Verses 4-6 speak of the place of man in creation. David looks at man and his estate and marvels that God would give any deference or attention to humanity at all. He goes on to say that man was made or created in his natural person to be lower in estate than the angels that serve God’s throne. Yet in the same moment David recognizes that though in his person man is lower than angels God has nonetheless crowned mankind with glory and honor. The glory is God’s person and presence that resides in those who accept Jesus as their savior. The honor is what verse 6 speaks of as man’s God given authority in the earth.
God made man to have dominion over all of creation. God placed the earth as man’s footstool. 2 Cor. 4:4 calls Satan the god of this world. Eph. 2:2 calls him the prince of the power of the air. This was not by God’s original design. God made man to have these dominions. Man is the original (small “g”) god of this world. He is the original prince of the power of the air. That is what is implied in verses 5-6 when it says that God crowned man with glory and honor and gave him dominion over all things and put all things under his feet. What was lost in the fall of Adam is restored in Christ. This helps us understand the scope of the authority of the believer. The principalities and powers of darkness around us occupy thrones and dominions that have been given to us in Christ. That is why they resist us and want to destroy us. They do not want to lose what they stole from Adam in the fall.
7 All sheep and oxen, yea, and the beasts of the field; 8 The fowl of the air, and the fish of the sea, [and whatsoever] passeth through the paths of the seas. 9 O LORD our Lord, how excellent [is] thy name in all the earth!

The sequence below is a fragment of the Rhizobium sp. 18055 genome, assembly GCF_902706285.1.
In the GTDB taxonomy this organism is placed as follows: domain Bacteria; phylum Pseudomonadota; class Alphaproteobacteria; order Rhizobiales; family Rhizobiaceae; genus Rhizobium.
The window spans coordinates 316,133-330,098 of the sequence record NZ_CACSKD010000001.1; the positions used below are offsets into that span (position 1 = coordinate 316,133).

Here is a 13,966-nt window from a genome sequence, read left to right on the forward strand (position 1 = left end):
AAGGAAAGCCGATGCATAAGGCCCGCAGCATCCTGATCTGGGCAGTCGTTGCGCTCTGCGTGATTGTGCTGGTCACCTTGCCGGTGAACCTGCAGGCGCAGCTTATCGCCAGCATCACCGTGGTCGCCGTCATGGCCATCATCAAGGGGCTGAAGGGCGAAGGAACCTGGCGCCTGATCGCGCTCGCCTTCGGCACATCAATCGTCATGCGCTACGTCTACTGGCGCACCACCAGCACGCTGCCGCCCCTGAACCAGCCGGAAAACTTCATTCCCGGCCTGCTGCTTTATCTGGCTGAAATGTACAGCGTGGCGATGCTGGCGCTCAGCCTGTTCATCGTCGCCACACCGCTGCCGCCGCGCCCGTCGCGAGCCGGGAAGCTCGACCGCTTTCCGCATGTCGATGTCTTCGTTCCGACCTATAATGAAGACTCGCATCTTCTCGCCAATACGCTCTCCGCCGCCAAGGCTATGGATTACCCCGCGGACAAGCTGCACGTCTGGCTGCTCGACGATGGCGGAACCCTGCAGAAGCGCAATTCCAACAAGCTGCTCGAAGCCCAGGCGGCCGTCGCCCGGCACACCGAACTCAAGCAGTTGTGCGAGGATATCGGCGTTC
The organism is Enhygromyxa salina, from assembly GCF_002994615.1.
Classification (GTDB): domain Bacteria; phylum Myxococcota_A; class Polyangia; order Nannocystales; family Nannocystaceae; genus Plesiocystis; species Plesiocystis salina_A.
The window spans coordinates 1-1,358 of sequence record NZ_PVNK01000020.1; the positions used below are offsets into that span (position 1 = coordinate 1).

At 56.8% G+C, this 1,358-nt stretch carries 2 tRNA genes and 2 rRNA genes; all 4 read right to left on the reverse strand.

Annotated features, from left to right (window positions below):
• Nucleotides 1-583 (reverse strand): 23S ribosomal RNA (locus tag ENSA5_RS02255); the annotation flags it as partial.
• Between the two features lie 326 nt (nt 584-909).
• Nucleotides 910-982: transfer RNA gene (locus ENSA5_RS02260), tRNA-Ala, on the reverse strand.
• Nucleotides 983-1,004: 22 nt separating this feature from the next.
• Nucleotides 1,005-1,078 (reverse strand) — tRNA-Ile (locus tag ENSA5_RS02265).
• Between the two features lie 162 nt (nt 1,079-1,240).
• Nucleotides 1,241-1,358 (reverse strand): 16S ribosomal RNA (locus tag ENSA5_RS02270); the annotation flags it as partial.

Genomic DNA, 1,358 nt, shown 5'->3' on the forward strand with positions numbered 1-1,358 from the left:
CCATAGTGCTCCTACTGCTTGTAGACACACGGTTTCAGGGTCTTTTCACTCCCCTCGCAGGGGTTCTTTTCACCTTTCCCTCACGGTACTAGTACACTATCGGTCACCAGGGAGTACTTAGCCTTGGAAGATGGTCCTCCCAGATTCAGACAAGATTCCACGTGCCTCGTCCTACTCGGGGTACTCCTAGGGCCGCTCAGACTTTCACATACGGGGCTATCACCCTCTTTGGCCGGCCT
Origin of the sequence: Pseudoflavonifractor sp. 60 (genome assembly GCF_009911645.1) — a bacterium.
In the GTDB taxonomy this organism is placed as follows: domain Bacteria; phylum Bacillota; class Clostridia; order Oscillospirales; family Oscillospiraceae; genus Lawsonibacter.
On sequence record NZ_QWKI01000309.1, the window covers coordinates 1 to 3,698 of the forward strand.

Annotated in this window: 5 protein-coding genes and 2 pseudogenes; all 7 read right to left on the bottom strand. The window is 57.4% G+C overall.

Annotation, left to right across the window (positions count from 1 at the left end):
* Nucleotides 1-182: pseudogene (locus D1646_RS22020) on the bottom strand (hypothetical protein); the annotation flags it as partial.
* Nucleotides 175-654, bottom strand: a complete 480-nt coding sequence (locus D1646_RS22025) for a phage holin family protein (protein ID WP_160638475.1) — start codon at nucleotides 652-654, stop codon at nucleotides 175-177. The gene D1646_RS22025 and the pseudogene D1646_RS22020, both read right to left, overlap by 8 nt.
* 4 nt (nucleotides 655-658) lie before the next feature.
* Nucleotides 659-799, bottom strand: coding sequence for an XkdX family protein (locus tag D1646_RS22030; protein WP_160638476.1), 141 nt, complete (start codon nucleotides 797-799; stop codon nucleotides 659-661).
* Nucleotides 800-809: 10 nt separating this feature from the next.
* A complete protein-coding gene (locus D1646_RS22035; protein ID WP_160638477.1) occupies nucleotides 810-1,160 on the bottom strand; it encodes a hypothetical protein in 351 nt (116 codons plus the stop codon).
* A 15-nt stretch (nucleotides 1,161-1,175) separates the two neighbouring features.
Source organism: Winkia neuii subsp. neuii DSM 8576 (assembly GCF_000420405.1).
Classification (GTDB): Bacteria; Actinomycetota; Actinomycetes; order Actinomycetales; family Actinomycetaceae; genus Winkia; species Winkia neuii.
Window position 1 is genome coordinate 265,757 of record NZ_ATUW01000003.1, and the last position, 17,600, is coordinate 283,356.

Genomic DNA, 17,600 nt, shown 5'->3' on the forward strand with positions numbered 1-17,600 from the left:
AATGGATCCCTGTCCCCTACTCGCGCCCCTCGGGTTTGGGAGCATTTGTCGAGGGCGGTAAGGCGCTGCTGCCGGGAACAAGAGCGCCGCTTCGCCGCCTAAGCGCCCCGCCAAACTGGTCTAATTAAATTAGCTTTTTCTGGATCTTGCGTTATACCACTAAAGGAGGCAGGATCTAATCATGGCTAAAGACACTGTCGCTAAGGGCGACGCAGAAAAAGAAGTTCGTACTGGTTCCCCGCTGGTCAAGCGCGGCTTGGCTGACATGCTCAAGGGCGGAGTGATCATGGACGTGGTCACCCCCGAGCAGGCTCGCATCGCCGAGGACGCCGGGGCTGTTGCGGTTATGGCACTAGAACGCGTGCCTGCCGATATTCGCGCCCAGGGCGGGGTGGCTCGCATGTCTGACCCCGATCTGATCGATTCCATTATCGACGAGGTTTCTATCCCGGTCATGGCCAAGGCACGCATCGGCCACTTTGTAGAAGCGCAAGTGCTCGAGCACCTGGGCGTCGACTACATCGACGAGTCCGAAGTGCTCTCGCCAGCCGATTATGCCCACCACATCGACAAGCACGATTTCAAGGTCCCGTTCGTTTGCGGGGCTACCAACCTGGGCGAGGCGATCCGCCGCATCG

Verse 7 gives us a perspective whereby we can glean an understanding of God’s sense of ecology. Secularists view the earth as our mother that we are to serve and care for. The mother earth concept is rooted in ancient paganism. We do not serve the earth – we serve God who created the earth. This is a radical departure between popular thinking today and the biblical world view. In Genesis God told men to subdue the earth. That word implies that the world is there to be in subjection to man and use by man for his good pleasure. Surely we are not to destroy but to steward the earth’s resources but nonetheless we understand from a biblical sense that the world exists to serve us and not we who (as wrongly supposed by many) who exist to serve the world and creation.
The psalm concludes with a repetition of the excellency of the name of the Lord in all the earth. We read this at the beginning of the psalm but now read it again in a deeper context. The excellency of the name of the Lord in all the earth is also a reflection of His glory and majesty that he intends to be made manifest in us as we praise him and honor him and glorify Him in the fulfillment of our original purpose, lost in Adam yet restored in Christ to rule and reign with Him over all creation and to perfect and bring forth His praise by the words of our mouth that bring forth His strength in our lives.